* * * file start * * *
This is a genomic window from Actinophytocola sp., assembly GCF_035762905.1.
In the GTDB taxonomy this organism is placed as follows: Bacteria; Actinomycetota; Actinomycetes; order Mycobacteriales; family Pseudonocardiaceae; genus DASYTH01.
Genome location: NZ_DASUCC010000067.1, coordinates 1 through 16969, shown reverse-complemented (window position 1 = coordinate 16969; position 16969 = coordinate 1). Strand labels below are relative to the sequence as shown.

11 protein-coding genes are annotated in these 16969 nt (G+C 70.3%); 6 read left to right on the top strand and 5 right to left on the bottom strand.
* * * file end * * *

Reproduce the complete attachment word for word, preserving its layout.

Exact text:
This is a genomic window from Actinophytocola sp., assembly GCF_035762905.1.
In the GTDB taxonomy this organism is placed as follows: Bacteria; Actinomycetota; Actinomycetes; order Mycobacteriales; family Pseudonocardiaceae; genus DASYTH01.
Genome location: NZ_DASUCC010000067.1, coordinates 1 through 16969, shown reverse-complemented (window position 1 = coordinate 16969; position 16969 = coordinate 1). Strand labels below are relative to the sequence as shown.

11 protein-coding genes are annotated in these 16969 nt (G+C 70.3%); 6 read left to right on the top strand and 5 right to left on the bottom strand.